Alas, we were not so lucky. The film revolves around tortured artist Thomas, who has, we discover, inherited an incredibly creepy house and with it a series of dreams about a mysterious and beautiful sleeping princess. Of course, the house is at the centre of multiple disappearances. It started well, sort of.

For a large part of the film, we were scared. Faceless mannequins which move when you’re not looking are, after all, terrifying and if it had stuck to the creepy doll theme, it could have been a great movie. But no. It had to bring religion and the crusades and a lot more random pointless things into it. It was like they decided they wanted to write a completely different movie three-quarters of the way through. The first three-quarters were exposition. The plot didn’t really move until right at the end. We were shocked when we realised that the film ended in 15 minutes and yet we had no plot progression at all.

For the first three-quarters of the film, it was a creepy and suspenseful mannequin themed horror movie with fairy tale-esque elements. For the last 15 minutes or so, it was suddenly an apocalypse movie. In the time they had left themselves to conclude the story, they included a pointless, long-winded montage scene which really didn’t serve any purpose other than allowing them to show some ~edgy~ techno special effects. We could have done without it.

The highlight of my watching experience was witnessing my friend, Bekah, go into a full blown rage at their misuse of religious texts – her ranting and correcting was actually more exciting than the film.

Some of the scenes are beautiful, and Briar Rose’s costumes are beautiful if impractical but not even that can save this film.

Do you know of any great horror films based on fairy tales? I would love to find an actual decent one!

Happy Thursday!

Review: The Girl of Ink and Stars by Kiran Millwood Hargrave

27973757Forbidden to leave her island, Isabella Riosse dreams of the faraway lands her father once mapped.

When her closest friend disappears into the island’s Forgotten Territories, she volunteers to guide the search. As a cartographer’s daughter, she’s equipped with elaborate ink maps and knowledge of the stars, and is eager to navigate the island’s forgotten heart.

But the world beyond the walls is a monster-filled wasteland – and beneath the dry rivers and smoking mountains, a legendary fire demon is stirring from its sleep. Soon, following her map, her heart and an ancient myth, Isabella discovers the true end of her journey: to save the island itself.

This is a beautiful book. It is possibly the most beautiful novel I’ve ever seen. I want to find the designers, shake them firmly by the hand, and then steal their talent from them by the all-encompassing power of osmosis. (I am aware that I am not a plant and such things are not possible but a girl can dream.)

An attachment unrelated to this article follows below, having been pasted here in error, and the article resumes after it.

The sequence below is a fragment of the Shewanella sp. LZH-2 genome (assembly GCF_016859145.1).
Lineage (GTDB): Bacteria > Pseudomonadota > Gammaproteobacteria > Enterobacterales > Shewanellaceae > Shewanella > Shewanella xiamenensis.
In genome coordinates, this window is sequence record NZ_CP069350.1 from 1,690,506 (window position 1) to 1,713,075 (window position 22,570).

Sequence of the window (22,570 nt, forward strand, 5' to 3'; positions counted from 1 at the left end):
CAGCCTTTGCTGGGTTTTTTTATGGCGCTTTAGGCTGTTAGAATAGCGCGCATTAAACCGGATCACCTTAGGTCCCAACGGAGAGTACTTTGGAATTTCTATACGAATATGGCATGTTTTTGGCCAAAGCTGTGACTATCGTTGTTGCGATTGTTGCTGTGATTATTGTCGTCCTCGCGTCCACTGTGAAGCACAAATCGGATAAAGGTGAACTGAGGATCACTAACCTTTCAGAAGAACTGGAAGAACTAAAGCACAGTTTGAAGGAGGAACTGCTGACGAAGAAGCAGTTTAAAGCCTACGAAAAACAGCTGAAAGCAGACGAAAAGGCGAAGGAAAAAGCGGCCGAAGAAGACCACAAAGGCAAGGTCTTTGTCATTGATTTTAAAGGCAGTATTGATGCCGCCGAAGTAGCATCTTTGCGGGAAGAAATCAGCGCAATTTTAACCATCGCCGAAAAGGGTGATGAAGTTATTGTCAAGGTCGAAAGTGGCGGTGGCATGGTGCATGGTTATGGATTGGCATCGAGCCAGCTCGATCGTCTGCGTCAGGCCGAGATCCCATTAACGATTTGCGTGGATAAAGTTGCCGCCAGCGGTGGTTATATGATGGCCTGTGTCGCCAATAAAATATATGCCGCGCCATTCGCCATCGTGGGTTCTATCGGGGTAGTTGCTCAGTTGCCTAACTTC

Just look. Look at these two pages.

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The entire book is printed in navy, with orange detailing and it really is something special. It also has a gate-folded cover with colourful maps on the inside. It’s is a beautiful piece of book production and I wish I produced it myself. Even if I had never intended to read it, I would have bought it just because it’s a beautiful object. (I always did intend to read it. I mean, just read the title, does that not seem like something I would love?)

I was a bit unsure of this book at first, it’s split into parts and the first section isn’t the most exciting thing I’ve ever read but I think if I were younger, I would have appreciated it a lot more. However, I am happy to report that once the action started, it was excellent. I felt nervous feelings in my stomach and everything, I definitely was not expecting that after the beginning. It definitely has echoes of The Firework Maker’s Daughter (which is one of my favourite things) so I very much appreciated that.

What I love most about this book though is the character development. There’s a certain character (Lupe) who begins as an entitled, brattish child and ends up as something entirely different, and it shattered my heart a little bit. The Girl of Ink and Stars doesn’t shy away from being brutal.

It went in directions I was not expecting and I found myself loving it. I loved the setting, I loved the characters, and I loved the mythology that bound the whole thing together. It’s a short read, but a good one and I am glad I stuck it out. It is poignant and lovely and a good way to wile away an evening.

In which we attend the Song Rising Launch Party

Song Rising Launch

Group photo was shamelessly stolen from Bloomsbury. I managed to crouch without flashing anyone, which is a victory in and of itself. Well done, Elou – you almost look graceful. Almost. Careful, people might think you’re sophisticated if you keep this up.

 

Greetings and salutations. How are we? I’m grand, I hope you’re grand.